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How ethanol derived jet fuel won approval

PNNL researcher Rich Hallen helped develop a process that converts ethanol to jet fuel in partnership with LanzaTech. Though the ethanol can be sourced from any raw material, sugar, corn, trash etc., LanzaTech produces ethanol using waste gas emissions from industrial sites. By coupling the waste gas to ethanol and ethanol to jet processes, the team can make industrial waste gases into jet fuel. An international standards body, ASTM, just revised their standard to allow ethanol as a feedstock to produce jet fuel. Credit: PNNL/Andrea Starr
PNNL researcher Rich Hallen helped develop a process that converts ethanol to jet fuel in partnership with LanzaTech. Though the ethanol can be sourced from any raw material, sugar, corn, trash etc., LanzaTech produces ethanol using waste gas emissions from industrial sites. By coupling the waste gas to ethanol and ethanol to jet processes, the team can make industrial waste gases into jet fuel. An international standards body, ASTM, just revised their standard to allow ethanol as a feedstock to produce jet fuel. Credit: PNNL/Andrea Starr

The US Department of Energy’s Pacific Northwest National Laboratory (PNNL) and its industrial partner LanzaTech claim that their new technology is helping clear the way to ethanol derived jet fuel.

In April, the ASTM International revised ASTM D7566 Annex 15 – the Standard Specification for Aviation Turbine Fuel Containing Synthesised Hydrocarbons – to add ethanol as an approved feedstock for producing alcohol-to-jet synthetic paraffinic kerosene (ATJ-SPK).

According to a statement, combined research between PNNL and LanzaTech was vital to securing this approval for jet fuel from ethanol.

Through an eight year research project, PNNL developed a thermocatalytic process for converting ethanol into ATJ-SPK. The multistage process starts with the conversion of ethanol into ethylene (dehydration). The second stage (oligomerization) chemically combines ethylene molecules to build the range of hydrocarbon molecules needed for aviation fuel. The hydrocarbons are then hydrogenated, followed by fractionation to produce alcohol-to-jet synthetic paraffinic kerosene with the desired properties.

The process can use ethanol from any source.

PNNL and LanzeTech worked together to scale up the catalyst, with the US company successfully producing 4,000 gallons of ethanol-derived ATJ-SPK. LanzaTech compiled data from extensive analysis and testing of the ATJ-SPK, which was submitted to the Federal Aviation Administration for a review, a process that culminated in the revisions to ASTM standards.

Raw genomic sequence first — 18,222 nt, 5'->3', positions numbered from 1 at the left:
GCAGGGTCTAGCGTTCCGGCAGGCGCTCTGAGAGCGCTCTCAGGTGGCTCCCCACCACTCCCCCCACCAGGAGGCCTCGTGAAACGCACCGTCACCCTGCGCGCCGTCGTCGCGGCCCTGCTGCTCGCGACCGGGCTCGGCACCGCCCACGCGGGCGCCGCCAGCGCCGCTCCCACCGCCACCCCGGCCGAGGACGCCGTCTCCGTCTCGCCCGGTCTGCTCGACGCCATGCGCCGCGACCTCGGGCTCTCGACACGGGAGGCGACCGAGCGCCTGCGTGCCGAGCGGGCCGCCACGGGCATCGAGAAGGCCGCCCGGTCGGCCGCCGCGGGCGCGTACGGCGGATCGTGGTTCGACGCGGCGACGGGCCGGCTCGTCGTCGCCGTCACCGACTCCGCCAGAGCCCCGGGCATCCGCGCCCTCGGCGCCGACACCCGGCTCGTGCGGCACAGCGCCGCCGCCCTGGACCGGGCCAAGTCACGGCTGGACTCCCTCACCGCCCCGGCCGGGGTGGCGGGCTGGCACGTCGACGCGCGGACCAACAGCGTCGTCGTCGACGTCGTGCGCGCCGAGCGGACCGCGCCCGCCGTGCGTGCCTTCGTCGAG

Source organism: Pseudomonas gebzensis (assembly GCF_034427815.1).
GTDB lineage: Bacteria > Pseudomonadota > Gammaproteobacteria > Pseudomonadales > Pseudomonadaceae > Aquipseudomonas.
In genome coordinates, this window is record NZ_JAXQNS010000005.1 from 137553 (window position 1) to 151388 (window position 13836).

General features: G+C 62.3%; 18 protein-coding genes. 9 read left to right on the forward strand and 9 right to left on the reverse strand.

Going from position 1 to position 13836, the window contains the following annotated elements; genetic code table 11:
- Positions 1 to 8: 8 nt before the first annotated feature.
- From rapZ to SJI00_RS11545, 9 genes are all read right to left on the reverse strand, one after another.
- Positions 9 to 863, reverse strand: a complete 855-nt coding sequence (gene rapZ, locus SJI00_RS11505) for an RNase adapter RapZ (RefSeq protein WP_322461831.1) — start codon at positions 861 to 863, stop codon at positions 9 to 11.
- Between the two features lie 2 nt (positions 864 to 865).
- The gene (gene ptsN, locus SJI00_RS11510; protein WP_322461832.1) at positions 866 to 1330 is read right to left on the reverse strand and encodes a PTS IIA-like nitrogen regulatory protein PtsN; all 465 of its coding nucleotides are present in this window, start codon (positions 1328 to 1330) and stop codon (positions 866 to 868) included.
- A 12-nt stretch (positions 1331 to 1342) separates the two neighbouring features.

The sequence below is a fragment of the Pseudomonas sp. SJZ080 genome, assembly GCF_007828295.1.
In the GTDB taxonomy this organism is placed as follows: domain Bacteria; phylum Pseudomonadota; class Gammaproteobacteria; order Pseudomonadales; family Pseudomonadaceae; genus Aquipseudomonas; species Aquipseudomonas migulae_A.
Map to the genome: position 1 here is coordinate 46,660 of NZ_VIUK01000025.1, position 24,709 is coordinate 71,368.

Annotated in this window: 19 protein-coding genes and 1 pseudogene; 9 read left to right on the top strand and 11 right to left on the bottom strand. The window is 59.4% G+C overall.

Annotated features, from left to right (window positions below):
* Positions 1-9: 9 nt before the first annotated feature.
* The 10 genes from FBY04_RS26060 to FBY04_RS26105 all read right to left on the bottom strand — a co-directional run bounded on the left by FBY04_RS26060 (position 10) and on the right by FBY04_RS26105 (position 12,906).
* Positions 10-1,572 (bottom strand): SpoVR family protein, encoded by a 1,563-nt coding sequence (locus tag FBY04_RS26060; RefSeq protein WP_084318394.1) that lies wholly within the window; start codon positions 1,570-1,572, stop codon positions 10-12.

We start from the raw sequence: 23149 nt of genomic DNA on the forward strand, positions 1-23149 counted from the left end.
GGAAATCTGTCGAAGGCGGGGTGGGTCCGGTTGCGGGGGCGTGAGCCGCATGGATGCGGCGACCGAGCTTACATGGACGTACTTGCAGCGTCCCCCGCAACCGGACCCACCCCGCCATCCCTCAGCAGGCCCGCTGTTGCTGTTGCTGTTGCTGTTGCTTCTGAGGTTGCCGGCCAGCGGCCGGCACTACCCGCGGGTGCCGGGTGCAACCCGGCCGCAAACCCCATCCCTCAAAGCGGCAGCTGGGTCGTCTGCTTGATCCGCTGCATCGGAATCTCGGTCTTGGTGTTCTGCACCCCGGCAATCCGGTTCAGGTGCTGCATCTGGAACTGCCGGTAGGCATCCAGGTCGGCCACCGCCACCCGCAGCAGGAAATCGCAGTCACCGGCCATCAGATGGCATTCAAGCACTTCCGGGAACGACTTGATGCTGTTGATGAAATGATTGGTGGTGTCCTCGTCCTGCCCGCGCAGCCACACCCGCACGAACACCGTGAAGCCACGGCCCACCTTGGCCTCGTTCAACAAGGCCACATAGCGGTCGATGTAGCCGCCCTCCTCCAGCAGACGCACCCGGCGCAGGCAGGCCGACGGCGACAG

"Commercial airlines consume a lot of fuel, and it is a major contributor to their costs. Sustainable aviation fuel offers airlines another option, which has benefits for the environment and offers a hedge against swings in oil prices," said Corinne Drennan, sector lead for bioenergy technologies at PNNL.

"ASTM qualification of ATJ-SPK at a 50 percent blend ratio is a significant step forward. In theory, half the fuel powering commercial airlines could come from ethanol-derived fuel. We look forward to advancing the technology to bring down production costs and further improve the carbon intensity of sustainable aviation fuels from ethanol."

ASTM International develops standards across the globe for a variety of industries, including aviation.

“ASTM qualification of ethanol derived jet fuel means that where there is sustainable ethanol we have the potential to produce low carbon jet fuel" said Jennifer Holmgren, chief executive officer of LanzaTech.

"The scale of production is what matters, and the inclusion of ethanol in ASTM D7566 Annex A5 is, therefore, hugely significant as it means we can access large volumes of sustainable ethanol feedstock globally to support the aviation sector's decarbonisation targets."

PNNL researcher Rich Hallen helped develop a process that converts ethanol to jet fuel in partnership with LanzaTech. Though the ethanol can be sourced from any raw material, sugar, corn, trash etc., LanzaTech produces ethanol using waste gas emissions from industrial sites. By coupling the waste gas to ethanol and ethanol to jet processes, the team can make industrial waste gases into jet fuel. An international standards body, ASTM, just revised their standard to allow ethanol as a feedstock to produce jet fuel. Credit: PNNL/Andrea Starr